Of course there are still some fireworks shows to go to, but these are now (with one or two exceptions) tightly-controlled, ticket-only, paid events. And they are displays of fireworks, disassociated from the ‘gunpowder, treason and plot’ of the rhyme; Guy-less, ahistorical.

Ten years ago one could – and I did – watch the free fireworks on Clapham Common and see in the distance the rockets from Lambeth’s other free shows in Brockwell Park and Tooting Bec. After cutting back these shows from three to one, this year Lambeth have axed the fireworks completely. In Wandsworth the free fireworks across the borough were condensed into the expensive Battersea Park event years ago, and it’s a similar story in Wimbledon and across the rest of the capital. Continue reading

The Monument

dsc_0100Climb the 311 stairs today to the top of the Monument and the view lays out the 21st century City. To the north the Walkie Talkie seems close enough to touch, and behind that are the Cheesegrater, the Gherkin, Heron Tower and the other towers of skyscraper alley.

To the south the view is dominated by the Shard, but the Elephant and Castle developments are now starting to block that horizon; the east has the packed legoland towers of Canary Wharf.

The west gives some relief with a great view of St Paul’s and down the river to Westminster, but look down into the City and one can see the current building boom with cranes and construction sites all around. Continue reading

London in Miniature

IMG_0657They don’t make as big a deal of it as they should, but at the Building Centre in Store Street (off Tottenham Court Road, and just round the corner from the British Museum) there is the most fantastic architectural model of London.

You can see the capital stretch out in front of you, from Stratford in the east right across to Old Oak Common, and from Primrose Hill in the north down to Nine Elms.

There are the clusters of skyscrapers in the City and Canary Wharf, the new developments at Battersea and Paddington. You can take in the ordered streets and quiet squares; notice the Eye, the Orbit, the Post Office (Telecom) Tower and the way the river weaves along, and appreciate the extraordinary amount of green space with which London is blessed. Continue reading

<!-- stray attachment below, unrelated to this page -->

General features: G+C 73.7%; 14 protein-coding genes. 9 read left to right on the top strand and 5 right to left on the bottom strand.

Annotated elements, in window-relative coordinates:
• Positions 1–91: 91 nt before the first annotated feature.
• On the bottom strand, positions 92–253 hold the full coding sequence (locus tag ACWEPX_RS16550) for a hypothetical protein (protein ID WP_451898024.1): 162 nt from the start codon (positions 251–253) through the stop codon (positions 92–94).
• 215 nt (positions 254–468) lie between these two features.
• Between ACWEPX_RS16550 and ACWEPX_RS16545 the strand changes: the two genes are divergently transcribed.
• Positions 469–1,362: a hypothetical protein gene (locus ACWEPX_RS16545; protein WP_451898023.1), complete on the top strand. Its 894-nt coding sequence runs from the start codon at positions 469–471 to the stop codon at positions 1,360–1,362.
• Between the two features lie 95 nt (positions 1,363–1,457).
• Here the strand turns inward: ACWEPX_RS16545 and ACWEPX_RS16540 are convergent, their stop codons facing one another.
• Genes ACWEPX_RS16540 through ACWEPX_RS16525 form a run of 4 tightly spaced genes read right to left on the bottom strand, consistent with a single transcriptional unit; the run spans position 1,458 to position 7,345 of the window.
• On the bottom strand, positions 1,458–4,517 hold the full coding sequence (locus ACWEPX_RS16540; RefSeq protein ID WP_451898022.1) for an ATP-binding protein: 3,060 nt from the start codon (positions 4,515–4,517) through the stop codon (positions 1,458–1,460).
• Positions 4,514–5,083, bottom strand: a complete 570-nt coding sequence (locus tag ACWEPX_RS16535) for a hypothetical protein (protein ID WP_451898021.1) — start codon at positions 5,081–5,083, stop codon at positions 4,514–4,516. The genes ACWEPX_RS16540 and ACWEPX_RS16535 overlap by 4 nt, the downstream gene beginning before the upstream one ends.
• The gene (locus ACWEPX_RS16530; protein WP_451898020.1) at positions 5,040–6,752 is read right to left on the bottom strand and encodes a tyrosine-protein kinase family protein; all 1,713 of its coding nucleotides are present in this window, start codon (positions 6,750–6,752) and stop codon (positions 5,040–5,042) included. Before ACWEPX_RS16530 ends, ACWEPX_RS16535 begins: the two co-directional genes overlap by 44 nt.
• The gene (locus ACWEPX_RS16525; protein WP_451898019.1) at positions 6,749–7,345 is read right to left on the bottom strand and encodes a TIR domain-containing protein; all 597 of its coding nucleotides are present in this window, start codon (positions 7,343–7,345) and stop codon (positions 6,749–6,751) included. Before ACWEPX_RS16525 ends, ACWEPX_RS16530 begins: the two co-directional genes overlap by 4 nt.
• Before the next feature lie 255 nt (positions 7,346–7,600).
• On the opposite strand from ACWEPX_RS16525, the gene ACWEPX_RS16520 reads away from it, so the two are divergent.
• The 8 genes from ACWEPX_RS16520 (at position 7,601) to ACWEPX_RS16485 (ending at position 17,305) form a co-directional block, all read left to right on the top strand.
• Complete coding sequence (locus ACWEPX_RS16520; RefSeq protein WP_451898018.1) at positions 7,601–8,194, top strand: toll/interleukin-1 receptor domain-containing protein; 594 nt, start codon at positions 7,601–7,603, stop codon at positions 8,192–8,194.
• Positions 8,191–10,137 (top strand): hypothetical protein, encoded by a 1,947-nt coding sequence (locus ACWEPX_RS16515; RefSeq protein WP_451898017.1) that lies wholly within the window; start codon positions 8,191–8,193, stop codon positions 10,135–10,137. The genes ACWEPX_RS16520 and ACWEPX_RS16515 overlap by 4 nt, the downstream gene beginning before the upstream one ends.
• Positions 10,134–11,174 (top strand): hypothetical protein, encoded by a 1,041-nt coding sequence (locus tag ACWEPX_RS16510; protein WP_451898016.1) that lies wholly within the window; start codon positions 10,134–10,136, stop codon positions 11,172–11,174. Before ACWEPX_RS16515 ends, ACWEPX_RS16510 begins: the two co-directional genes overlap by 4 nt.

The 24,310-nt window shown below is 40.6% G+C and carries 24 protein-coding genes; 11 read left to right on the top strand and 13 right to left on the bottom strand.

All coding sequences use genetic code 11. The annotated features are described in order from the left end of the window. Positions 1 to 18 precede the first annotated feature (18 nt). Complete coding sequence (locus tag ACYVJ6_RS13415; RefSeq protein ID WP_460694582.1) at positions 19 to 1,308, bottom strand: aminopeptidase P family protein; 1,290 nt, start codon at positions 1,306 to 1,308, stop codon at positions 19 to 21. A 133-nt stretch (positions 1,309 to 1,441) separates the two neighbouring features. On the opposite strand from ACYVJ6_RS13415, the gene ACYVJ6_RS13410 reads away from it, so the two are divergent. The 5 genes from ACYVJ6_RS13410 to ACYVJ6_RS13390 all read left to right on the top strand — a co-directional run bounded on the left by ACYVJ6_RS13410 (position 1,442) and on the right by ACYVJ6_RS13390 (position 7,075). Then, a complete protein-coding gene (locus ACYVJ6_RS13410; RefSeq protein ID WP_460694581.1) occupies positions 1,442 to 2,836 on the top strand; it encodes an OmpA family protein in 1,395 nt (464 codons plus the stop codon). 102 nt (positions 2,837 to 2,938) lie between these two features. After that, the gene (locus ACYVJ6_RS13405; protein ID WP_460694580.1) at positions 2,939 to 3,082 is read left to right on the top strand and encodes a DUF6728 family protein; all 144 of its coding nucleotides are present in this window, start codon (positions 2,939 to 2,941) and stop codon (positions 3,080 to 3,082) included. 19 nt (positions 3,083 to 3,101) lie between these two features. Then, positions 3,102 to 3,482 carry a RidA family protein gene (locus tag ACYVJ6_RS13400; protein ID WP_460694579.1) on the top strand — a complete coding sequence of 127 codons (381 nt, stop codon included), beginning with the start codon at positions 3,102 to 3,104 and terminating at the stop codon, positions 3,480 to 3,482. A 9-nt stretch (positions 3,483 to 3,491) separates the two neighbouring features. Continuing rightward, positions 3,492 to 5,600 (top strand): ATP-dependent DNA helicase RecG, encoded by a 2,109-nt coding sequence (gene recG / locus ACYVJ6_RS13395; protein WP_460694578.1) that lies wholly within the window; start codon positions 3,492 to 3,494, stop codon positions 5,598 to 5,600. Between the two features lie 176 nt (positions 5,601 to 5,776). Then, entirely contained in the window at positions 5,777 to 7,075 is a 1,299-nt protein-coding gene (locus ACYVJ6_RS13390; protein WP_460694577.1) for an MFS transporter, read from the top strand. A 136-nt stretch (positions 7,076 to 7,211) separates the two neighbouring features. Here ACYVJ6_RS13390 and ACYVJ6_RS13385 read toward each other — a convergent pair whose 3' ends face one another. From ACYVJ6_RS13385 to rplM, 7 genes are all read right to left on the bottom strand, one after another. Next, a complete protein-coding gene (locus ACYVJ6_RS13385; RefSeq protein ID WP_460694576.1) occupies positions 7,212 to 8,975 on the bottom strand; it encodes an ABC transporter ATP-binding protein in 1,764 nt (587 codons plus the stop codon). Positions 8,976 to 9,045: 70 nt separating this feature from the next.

Rock ‘n’ Roll London

bm001 - 1 (2)One of the shocks of middle age is realising just how old some of the music is that one listens to. Like all right-thinking people, one of my favourite tracks is the Clash’s ‘White Man in Hammersmith Palais‘ – which is now nearly 40 years old. It’s chastening to think that track is as distant from the present as punk was from Ambrose and his Orchestra and Al Bowlly.

The other shock is that the places associated with this music have become sites for visitors. In just the same way as one would go and see parts of the city where Shakespeare or Dickens lived and worked, so one can now go and pay one’s respects to the venues where the Beatles, or the Rolling Stones or David Bowie once performed. Continue reading

April photos

Some snaps from the phone from walking around this month. Click on any image to see the whole galley

Book review: Up in Smoke by Peter Watts

IMG_2816I have a terrible confession to make, one that will see me shunned by London society, if not drummed out of the city altogether: I don’t actually like Battersea power station.

Giles Gilbert Scott’s brooding brick behemoth by Chelsea Bridge has always been too squat, too square for my tastes. His Bankside power station (now the home of the Tate Modern) is wonderfully proportioned, its single chimney in tasteful contrast to the bloated glass towers on the other side of the river.

And if it were not for its chimneys, would anyone give a stuff about Battersea? Their elegant flutes are (for me) the sole redeeming feature of Scott’s earlier building. Continue reading

Hilda Hewlett – Pioneer Aviator

CguYvg9XEAEjDC9Men outnumber women on London’s Blue Plaques by over seven to one, so it was good to stumble across this in Vardens Road, just off St John’s Hill.

It was unveiled in September 2015 to commemorate the first woman to gain a pilot’s licence (in 1911, when she was 47) and – in association with French engineer Gustav Blondeau – the manufacturer of numerous aeroplanes.

Continue reading